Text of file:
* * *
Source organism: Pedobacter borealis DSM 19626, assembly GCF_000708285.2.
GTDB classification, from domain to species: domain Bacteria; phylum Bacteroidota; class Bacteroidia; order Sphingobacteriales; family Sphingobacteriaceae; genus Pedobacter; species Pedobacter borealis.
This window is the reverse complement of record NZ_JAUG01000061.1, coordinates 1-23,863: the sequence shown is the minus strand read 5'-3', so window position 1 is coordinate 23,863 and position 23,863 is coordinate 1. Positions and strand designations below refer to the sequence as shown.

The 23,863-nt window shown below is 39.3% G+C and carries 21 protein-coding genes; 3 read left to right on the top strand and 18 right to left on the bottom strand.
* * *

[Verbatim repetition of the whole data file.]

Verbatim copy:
Source organism: Pedobacter borealis DSM 19626, assembly GCF_000708285.2.
GTDB classification, from domain to species: domain Bacteria; phylum Bacteroidota; class Bacteroidia; order Sphingobacteriales; family Sphingobacteriaceae; genus Pedobacter; species Pedobacter borealis.
This window is the reverse complement of record NZ_JAUG01000061.1, coordinates 1-23,863: the sequence shown is the minus strand read 5'-3', so window position 1 is coordinate 23,863 and position 23,863 is coordinate 1. Positions and strand designations below refer to the sequence as shown.

The 23,863-nt window shown below is 39.3% G+C and carries 21 protein-coding genes; 3 read left to right on the top strand and 18 right to left on the bottom strand.